Each summer, the Highlands Biological Foundation hosts free evening lectures at the Nature Center on Thursdays focused on the theme of natural history and conservation, a tradition that began in the 1930s. Today, these lectures are known as the Zahner Conservation Lecture Series, which serves to educate and inspire through a series of talks from well-known regional scientists, conservationists, artists, and writers.
This summer’s lecture series includes a great variety of topics including bears, fire ecology, coyotes, climate change, and carnivorous plants. Following the lecture, there is a short reception outside of the Nature Center to continue the conversation and give guests an opportunity to meet the speaker.
The first lecture on July 11 at 6 p.m. will feature a Highlands’s favorite, Dr. Larry Mellichamp, Director Emeritus of UNCC Botanical Gardens, discussing “Carnivorous Plants of the Highlands Plateau”.
The Highlands Plateau is a unique region for carnivorous pitcher plants, sundews and bladderworts. These mountain bog habitats are among the rarest left on earth. The Highlands Botanical Garden has an unparalleled collection of conserved pitcher plants in captivity. Mellichamp will also talk about related species on the coast (such as Venus Flytrap), why they are all so fascinating and endangered, and how to grow many at home in an artificial bog garden.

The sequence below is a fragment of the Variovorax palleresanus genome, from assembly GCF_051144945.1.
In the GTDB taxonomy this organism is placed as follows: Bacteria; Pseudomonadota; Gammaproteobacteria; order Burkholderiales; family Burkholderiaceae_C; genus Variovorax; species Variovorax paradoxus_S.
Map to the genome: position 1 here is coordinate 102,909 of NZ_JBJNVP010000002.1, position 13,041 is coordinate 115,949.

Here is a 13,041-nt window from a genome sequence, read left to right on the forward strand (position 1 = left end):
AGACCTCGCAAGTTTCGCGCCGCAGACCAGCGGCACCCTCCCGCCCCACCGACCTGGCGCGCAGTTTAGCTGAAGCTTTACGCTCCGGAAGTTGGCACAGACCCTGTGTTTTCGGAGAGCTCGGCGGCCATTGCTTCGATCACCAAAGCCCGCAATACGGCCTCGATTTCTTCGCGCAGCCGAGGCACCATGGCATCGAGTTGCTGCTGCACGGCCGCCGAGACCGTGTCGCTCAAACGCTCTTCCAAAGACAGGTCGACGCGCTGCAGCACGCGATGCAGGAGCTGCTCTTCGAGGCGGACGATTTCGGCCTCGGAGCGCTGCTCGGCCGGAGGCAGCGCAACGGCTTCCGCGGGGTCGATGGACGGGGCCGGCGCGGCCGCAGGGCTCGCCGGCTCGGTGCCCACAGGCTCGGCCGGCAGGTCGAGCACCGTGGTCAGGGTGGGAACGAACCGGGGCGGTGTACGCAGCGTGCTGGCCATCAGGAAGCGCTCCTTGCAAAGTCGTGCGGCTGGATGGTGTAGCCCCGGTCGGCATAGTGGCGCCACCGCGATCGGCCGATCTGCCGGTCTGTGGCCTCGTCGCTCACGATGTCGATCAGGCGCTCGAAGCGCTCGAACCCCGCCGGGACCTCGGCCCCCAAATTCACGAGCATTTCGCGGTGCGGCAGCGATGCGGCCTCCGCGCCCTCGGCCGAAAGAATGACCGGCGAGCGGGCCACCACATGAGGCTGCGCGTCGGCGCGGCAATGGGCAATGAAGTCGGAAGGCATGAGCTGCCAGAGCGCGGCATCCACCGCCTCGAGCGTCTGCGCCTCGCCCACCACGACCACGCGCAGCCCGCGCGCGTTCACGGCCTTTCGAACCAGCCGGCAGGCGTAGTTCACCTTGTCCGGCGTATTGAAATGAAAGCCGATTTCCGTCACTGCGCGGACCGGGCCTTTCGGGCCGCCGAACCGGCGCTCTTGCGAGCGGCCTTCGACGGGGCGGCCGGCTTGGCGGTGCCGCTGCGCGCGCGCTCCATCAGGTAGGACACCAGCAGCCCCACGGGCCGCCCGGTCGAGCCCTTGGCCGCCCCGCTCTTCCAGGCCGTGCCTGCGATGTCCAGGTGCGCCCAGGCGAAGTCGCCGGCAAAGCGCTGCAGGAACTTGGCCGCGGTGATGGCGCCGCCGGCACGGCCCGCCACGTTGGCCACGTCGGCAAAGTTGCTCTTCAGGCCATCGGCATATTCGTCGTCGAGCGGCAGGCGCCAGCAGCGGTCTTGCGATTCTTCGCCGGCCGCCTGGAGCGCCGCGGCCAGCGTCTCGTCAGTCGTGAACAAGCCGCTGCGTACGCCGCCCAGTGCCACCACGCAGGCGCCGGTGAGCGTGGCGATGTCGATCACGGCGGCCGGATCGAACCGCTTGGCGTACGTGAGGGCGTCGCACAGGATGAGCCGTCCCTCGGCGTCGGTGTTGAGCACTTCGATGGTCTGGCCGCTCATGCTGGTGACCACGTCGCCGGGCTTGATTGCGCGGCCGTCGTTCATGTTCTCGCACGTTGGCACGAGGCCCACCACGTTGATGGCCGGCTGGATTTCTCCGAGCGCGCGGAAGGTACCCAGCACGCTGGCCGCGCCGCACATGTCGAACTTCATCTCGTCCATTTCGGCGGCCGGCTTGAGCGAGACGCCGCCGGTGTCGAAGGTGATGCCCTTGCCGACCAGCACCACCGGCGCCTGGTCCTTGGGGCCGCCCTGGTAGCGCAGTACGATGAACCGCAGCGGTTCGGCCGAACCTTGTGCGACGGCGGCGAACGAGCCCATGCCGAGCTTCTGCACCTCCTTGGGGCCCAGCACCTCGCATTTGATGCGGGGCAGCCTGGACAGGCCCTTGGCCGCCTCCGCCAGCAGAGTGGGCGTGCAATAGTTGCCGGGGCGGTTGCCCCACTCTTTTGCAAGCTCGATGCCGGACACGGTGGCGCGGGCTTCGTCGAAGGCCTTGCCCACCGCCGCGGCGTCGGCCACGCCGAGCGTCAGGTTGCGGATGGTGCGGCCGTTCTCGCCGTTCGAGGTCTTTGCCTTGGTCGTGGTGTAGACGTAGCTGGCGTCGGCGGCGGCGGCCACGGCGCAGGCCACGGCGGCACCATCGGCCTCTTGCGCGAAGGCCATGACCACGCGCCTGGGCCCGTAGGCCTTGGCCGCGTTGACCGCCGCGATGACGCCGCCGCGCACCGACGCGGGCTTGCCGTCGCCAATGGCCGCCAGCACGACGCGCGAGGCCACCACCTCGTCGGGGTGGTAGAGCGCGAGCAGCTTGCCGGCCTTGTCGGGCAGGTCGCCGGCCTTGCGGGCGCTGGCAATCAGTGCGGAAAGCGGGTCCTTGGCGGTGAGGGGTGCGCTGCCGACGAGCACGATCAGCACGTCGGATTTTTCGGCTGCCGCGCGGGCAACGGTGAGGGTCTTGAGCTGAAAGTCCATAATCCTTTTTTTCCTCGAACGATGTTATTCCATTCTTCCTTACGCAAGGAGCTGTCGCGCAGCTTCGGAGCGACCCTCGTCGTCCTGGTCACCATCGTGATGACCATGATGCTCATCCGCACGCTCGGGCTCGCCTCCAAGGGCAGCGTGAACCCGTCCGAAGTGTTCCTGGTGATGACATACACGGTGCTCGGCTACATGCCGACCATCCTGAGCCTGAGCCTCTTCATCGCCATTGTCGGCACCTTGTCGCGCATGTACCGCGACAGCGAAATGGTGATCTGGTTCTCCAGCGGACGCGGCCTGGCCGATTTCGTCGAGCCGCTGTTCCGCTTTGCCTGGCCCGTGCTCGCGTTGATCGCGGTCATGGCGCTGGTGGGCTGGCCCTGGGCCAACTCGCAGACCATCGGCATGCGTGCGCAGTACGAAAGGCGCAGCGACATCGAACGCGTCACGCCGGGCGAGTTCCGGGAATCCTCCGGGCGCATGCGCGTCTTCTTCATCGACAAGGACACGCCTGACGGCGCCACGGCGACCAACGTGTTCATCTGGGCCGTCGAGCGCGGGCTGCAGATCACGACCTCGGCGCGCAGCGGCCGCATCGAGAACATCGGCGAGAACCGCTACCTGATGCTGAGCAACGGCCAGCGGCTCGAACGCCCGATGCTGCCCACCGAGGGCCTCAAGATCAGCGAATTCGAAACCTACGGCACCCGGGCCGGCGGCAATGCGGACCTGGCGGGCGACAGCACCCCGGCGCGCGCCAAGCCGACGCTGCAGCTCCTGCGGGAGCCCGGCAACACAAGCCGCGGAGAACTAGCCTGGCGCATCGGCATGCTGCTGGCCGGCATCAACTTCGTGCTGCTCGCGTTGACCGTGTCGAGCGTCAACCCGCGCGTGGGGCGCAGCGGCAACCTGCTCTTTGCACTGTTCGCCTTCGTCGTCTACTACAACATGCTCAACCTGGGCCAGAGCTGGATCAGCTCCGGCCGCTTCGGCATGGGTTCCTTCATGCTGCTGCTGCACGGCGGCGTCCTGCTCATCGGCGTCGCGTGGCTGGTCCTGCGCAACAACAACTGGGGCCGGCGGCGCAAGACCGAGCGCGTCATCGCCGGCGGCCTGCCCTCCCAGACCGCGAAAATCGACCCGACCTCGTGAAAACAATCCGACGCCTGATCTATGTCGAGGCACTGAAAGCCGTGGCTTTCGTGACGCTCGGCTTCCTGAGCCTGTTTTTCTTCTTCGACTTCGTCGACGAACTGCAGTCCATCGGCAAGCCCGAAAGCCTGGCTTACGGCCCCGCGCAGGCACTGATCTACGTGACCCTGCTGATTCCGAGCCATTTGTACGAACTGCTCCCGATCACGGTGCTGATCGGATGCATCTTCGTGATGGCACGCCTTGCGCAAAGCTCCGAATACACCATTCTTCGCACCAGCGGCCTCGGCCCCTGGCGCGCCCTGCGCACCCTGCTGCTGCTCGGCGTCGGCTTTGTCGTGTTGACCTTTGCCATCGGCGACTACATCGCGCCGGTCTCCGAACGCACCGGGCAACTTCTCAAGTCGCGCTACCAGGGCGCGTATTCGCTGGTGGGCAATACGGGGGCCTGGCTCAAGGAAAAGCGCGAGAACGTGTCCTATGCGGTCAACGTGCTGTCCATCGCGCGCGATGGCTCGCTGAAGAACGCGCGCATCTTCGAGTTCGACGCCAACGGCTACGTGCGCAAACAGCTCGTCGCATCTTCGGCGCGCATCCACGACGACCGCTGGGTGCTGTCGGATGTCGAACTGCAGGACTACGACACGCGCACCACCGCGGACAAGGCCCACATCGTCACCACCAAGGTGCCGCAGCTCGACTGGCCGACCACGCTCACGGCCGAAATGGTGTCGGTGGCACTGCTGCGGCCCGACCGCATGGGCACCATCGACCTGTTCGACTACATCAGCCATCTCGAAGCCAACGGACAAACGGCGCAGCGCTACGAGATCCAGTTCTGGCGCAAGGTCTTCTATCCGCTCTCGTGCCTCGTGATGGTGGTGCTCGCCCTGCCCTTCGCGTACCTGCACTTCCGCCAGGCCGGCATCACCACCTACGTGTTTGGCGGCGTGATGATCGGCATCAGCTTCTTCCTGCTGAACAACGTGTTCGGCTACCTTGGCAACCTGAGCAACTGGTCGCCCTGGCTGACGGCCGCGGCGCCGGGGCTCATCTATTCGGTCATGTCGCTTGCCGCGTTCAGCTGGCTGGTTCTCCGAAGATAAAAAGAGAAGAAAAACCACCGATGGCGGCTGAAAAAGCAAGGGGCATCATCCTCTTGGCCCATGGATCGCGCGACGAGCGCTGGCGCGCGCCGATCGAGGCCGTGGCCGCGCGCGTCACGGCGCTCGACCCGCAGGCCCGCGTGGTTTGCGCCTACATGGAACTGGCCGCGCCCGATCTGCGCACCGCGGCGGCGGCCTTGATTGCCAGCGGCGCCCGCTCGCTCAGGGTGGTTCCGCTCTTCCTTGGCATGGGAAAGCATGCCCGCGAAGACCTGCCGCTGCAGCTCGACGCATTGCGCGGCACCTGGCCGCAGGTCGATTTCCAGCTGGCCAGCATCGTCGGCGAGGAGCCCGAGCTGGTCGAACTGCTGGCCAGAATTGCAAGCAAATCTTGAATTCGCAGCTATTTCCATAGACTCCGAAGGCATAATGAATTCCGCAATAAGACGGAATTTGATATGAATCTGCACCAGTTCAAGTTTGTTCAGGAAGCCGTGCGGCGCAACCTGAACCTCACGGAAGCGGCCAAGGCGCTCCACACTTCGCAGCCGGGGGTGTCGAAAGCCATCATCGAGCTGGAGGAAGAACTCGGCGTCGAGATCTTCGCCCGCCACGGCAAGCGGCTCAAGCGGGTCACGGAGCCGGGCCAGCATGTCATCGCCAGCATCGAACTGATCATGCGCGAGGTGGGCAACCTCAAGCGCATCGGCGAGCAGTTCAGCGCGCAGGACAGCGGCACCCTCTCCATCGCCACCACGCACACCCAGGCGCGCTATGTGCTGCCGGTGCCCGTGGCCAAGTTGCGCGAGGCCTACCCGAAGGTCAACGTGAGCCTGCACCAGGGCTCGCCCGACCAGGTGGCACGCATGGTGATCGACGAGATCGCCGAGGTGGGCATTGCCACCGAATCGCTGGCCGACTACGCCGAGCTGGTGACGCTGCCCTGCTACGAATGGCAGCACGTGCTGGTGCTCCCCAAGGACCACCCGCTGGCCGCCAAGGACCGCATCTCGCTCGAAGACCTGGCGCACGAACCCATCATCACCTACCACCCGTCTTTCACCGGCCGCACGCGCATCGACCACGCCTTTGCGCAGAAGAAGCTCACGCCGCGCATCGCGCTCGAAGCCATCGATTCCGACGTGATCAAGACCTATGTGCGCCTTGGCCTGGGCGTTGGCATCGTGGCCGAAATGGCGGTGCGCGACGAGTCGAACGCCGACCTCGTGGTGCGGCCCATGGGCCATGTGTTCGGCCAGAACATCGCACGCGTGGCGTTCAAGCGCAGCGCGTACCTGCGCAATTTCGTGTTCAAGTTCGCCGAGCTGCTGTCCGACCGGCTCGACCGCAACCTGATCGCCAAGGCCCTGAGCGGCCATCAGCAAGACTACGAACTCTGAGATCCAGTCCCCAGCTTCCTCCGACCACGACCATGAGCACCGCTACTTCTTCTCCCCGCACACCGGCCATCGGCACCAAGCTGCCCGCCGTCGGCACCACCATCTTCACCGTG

All are invited to participate in these free lectures, which will be held at the Highlands Nature Center, 930 Horse Cove Road in Highlands at 6 p.m. on Thursday nights between July 12 and September 13. For a full schedule of lectures, as well as information on other programs click HERE, or call the Highlands Biological Foundation at 828-526-2221. A free shuttle will run from Founders Park to the Nature Center beginning at 5:30 p.m.
Dr. Larry Mellichamp is recently retired Professor of Botany and Horticulture and was director of the Botanical Gardens at the University of North Carolina at Charlotte. Larry is an expert on carnivorous plants and other plants of all kinds, and has received several teaching awards and written several books, including the recent Native Plants of the Southeast…the best species for the garden (Timber Press, 2014). He has been assisting for several years with updating activities in the Highlands Botanical Gardens. He is the 2016 recipient of the Tom Dodd Plantsman Award of Excellence from the Cullowhee Native Plant Conference.